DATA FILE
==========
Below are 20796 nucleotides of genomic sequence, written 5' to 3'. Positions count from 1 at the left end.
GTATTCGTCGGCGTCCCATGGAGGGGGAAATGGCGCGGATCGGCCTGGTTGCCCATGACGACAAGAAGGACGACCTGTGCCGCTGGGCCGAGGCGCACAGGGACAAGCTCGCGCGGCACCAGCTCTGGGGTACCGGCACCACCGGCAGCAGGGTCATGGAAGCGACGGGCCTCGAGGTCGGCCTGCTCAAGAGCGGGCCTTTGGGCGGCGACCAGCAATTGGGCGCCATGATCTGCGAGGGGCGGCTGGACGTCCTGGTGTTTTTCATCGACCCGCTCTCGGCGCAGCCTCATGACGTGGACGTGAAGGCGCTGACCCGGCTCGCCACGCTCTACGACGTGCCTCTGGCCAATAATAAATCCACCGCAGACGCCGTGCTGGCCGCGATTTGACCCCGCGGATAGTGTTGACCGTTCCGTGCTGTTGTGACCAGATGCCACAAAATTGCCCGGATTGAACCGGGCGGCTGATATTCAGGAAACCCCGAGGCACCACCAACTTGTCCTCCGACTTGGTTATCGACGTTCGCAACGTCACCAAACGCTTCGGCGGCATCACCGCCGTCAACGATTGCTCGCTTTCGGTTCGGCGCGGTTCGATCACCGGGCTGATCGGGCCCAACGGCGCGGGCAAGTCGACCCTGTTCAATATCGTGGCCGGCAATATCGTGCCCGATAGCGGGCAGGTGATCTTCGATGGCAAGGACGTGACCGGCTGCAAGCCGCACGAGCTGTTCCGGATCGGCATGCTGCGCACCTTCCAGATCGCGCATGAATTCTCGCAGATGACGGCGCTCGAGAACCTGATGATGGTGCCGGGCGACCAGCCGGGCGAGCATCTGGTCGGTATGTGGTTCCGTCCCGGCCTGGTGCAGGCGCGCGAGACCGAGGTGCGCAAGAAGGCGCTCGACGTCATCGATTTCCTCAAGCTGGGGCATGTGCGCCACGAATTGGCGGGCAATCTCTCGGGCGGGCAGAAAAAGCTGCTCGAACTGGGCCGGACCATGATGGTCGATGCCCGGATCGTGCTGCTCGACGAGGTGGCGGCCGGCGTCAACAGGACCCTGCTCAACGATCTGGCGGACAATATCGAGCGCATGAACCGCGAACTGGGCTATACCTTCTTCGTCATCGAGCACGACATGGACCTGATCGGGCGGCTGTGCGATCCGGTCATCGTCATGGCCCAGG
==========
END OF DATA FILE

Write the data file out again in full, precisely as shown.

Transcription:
Below are 20796 nucleotides of genomic sequence, written 5' to 3'. Positions count from 1 at the left end.
GTATTCGTCGGCGTCCCATGGAGGGGGAAATGGCGCGGATCGGCCTGGTTGCCCATGACGACAAGAAGGACGACCTGTGCCGCTGGGCCGAGGCGCACAGGGACAAGCTCGCGCGGCACCAGCTCTGGGGTACCGGCACCACCGGCAGCAGGGTCATGGAAGCGACGGGCCTCGAGGTCGGCCTGCTCAAGAGCGGGCCTTTGGGCGGCGACCAGCAATTGGGCGCCATGATCTGCGAGGGGCGGCTGGACGTCCTGGTGTTTTTCATCGACCCGCTCTCGGCGCAGCCTCATGACGTGGACGTGAAGGCGCTGACCCGGCTCGCCACGCTCTACGACGTGCCTCTGGCCAATAATAAATCCACCGCAGACGCCGTGCTGGCCGCGATTTGACCCCGCGGATAGTGTTGACCGTTCCGTGCTGTTGTGACCAGATGCCACAAAATTGCCCGGATTGAACCGGGCGGCTGATATTCAGGAAACCCCGAGGCACCACCAACTTGTCCTCCGACTTGGTTATCGACGTTCGCAACGTCACCAAACGCTTCGGCGGCATCACCGCCGTCAACGATTGCTCGCTTTCGGTTCGGCGCGGTTCGATCACCGGGCTGATCGGGCCCAACGGCGCGGGCAAGTCGACCCTGTTCAATATCGTGGCCGGCAATATCGTGCCCGATAGCGGGCAGGTGATCTTCGATGGCAAGGACGTGACCGGCTGCAAGCCGCACGAGCTGTTCCGGATCGGCATGCTGCGCACCTTCCAGATCGCGCATGAATTCTCGCAGATGACGGCGCTCGAGAACCTGATGATGGTGCCGGGCGACCAGCCGGGCGAGCATCTGGTCGGTATGTGGTTCCGTCCCGGCCTGGTGCAGGCGCGCGAGACCGAGGTGCGCAAGAAGGCGCTCGACGTCATCGATTTCCTCAAGCTGGGGCATGTGCGCCACGAATTGGCGGGCAATCTCTCGGGCGGGCAGAAAAAGCTGCTCGAACTGGGCCGGACCATGATGGTCGATGCCCGGATCGTGCTGCTCGACGAGGTGGCGGCCGGCGTCAACAGGACCCTGCTCAACGATCTGGCGGACAATATCGAGCGCATGAACCGCGAACTGGGCTATACCTTCTTCGTCATCGAGCACGACATGGACCTGATCGGGCGGCTGTGCGATCCGGTCATCGTCATGGCCCAGG